The automatic equipped Abarth has appropriately placed paddles for shifting but it isn’t nearly as inspiring as the manual transmission. After only one lap on the autocross in the automatic I switched to the manual and never looked back.
The Abarth is truly the ultimate 124. With only four additional horsepower it feels tremendously more fun. This is also helped by the optional Record Monza Dual Mode Performance Exhaust that was equipped on this car. It sounds incredible and really gives you what you were missing in the Lusso and Classica.
I noticed in my short time behind the wheel of the Abarth that it felt even more stiff and planted than the two lower trim levels. It was a confidence inspiring drive on the auto cross, even when trying to push its traction capabilities with ESC off.
Fiat worked closely with Mopar to offer some way cool optional equipment only available to Abarth owners. The fun parts include a Strut Tower Brace, Lower Arm Bar, Tunnel Bracing Kit, the previously mentioned exhaust as well as a Bypass Air Valve. The Abarth I drove was also equipped with the Bypass Air Valve, which sounds pretty unique but I was disappointed to find out that it did nothing other than make noise.
Similar to the Club Miata, Brembo brakes are offered as an option while the car is also equipped with Bilstein shocks (standard). Underneath, a standard mechanical limited slip differential further emphasizes its sporty nature.
Something the Miata doesn’t offer that Fiat has taken advantage of are Recaro seats. These offer Alcantara in the center for extra support through tight corners. A nice touch to the interior is the red tach only found in the Abarth.
A plus for the Abarth over the Club is a standard Sport Mode. This mode changes the calibrations of the engine, automatic transmission (if equipped), electric power steering, dynamic stability control system, and the suspension is performance tuned to ensure a sporty, responsive and performance-oriented driving experience. I drove with this on the entire time I rocketed around the autocross. I’d like to experience how the Sport Mode really changes how the car behaves during street and canyon driving.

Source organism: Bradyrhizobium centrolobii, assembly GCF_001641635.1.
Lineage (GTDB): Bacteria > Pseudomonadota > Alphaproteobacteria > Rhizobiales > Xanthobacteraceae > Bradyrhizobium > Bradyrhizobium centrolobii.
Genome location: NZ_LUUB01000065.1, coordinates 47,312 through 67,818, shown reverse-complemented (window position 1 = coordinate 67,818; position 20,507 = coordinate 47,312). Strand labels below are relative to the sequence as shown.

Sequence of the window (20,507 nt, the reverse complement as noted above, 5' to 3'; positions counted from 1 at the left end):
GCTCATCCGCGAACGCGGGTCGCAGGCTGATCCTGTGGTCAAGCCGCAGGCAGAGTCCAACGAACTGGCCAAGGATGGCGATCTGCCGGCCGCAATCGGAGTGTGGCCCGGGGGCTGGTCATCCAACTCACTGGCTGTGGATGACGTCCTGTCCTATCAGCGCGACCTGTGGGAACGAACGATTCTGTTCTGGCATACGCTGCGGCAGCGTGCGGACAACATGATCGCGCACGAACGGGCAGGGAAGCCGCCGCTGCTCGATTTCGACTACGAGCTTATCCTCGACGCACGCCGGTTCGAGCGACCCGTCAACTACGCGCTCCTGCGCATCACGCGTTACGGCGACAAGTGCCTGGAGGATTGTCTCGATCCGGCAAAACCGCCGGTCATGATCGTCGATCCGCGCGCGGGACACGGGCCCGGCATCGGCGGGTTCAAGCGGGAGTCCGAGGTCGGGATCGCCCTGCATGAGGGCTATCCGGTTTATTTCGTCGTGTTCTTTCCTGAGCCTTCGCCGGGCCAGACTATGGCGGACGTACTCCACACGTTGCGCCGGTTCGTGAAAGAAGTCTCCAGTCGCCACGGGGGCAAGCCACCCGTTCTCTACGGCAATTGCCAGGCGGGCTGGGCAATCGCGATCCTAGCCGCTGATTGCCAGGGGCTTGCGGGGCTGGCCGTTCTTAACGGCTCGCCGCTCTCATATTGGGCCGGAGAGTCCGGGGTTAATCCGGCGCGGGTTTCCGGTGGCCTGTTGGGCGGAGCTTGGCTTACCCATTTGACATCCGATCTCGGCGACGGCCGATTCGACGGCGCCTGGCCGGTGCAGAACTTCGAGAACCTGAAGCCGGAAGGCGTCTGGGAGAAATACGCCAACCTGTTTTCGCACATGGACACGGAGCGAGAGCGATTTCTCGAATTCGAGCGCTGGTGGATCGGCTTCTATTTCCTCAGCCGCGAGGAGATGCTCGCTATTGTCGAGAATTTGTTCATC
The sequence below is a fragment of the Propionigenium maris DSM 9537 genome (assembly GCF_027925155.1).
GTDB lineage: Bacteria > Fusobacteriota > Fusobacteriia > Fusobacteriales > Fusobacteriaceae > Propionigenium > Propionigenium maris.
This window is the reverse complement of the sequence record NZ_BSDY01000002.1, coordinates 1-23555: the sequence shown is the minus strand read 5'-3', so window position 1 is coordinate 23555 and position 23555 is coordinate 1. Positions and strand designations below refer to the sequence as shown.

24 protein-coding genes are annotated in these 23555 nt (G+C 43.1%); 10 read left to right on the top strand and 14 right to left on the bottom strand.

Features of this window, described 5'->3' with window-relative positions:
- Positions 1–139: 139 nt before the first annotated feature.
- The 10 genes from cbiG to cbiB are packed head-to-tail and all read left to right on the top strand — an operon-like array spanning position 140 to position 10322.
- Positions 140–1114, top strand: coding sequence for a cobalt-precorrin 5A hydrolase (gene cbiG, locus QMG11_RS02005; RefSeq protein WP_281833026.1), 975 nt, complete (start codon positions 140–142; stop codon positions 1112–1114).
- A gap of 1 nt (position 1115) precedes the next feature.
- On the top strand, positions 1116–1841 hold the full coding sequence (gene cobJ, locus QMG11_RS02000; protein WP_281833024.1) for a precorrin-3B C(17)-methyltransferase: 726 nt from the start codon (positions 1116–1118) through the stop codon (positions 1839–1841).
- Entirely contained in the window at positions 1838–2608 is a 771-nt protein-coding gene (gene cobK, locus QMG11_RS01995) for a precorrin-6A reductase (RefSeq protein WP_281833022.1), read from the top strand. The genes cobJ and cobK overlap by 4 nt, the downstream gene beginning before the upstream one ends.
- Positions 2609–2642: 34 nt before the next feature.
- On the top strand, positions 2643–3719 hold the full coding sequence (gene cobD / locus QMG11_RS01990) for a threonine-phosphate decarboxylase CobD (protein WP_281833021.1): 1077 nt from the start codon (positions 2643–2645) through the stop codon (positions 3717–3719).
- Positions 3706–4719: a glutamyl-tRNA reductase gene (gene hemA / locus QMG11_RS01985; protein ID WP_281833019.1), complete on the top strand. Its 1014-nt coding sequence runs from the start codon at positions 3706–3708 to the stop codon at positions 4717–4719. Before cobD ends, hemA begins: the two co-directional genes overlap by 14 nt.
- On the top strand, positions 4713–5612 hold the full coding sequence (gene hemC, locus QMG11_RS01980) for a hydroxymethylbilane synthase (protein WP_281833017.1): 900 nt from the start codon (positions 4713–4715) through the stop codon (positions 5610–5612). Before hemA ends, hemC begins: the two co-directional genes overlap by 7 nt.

The exterior of the Abarth separates itself appropriately from the other two trim levels with a more aggressive front end, Abarth badges, 17” gun metal aluminum wheels, black side sills, gun metal windshield surround and mirrors plus quad exhaust. And my favorite part is the optional matte black hood and trunk. This really lets others know you are driving the best of the 124 lineup.
While we weren’t able to take it for a spin, there will also be another 124 trim level available, but in a significantly more limited quantity. The first one hundred and twenty-four cars to leave the production line will be offered as the Prima Edizione Lusso (automatic transmission only). One was on display during our product talk and looks really sharp.
What’s the verdict, you ask? Would I take a Miata or a 124? Classica, Lusso, Abarth or Sport, Club, Grand Touring? I’ll tell you what. It’s not an easy task to take on the best-selling two-seat sports car of all time and make it their own in as grand a fashion as Fiat has. It’s obvious from spending a full day with the car how proud and confident the folks at FCA are about the outcome of the 124. And they should be. I’ll take a manual Abarth with all the Mopar goodies, please.
2017 Fiat 124 Pricing (not including $995 destination charge):
Classica with six-speed manual: $24,495
Classica with six-speed automatic: $26,345
Lusso with six-speed manual: $27,495
Lusso with six-speed automatic: $28,845
Abarth with six-speed manual: $28,195
Abarth with six-speed automatic: $29,545
Special thanks to FCA for putting on a wonderful event.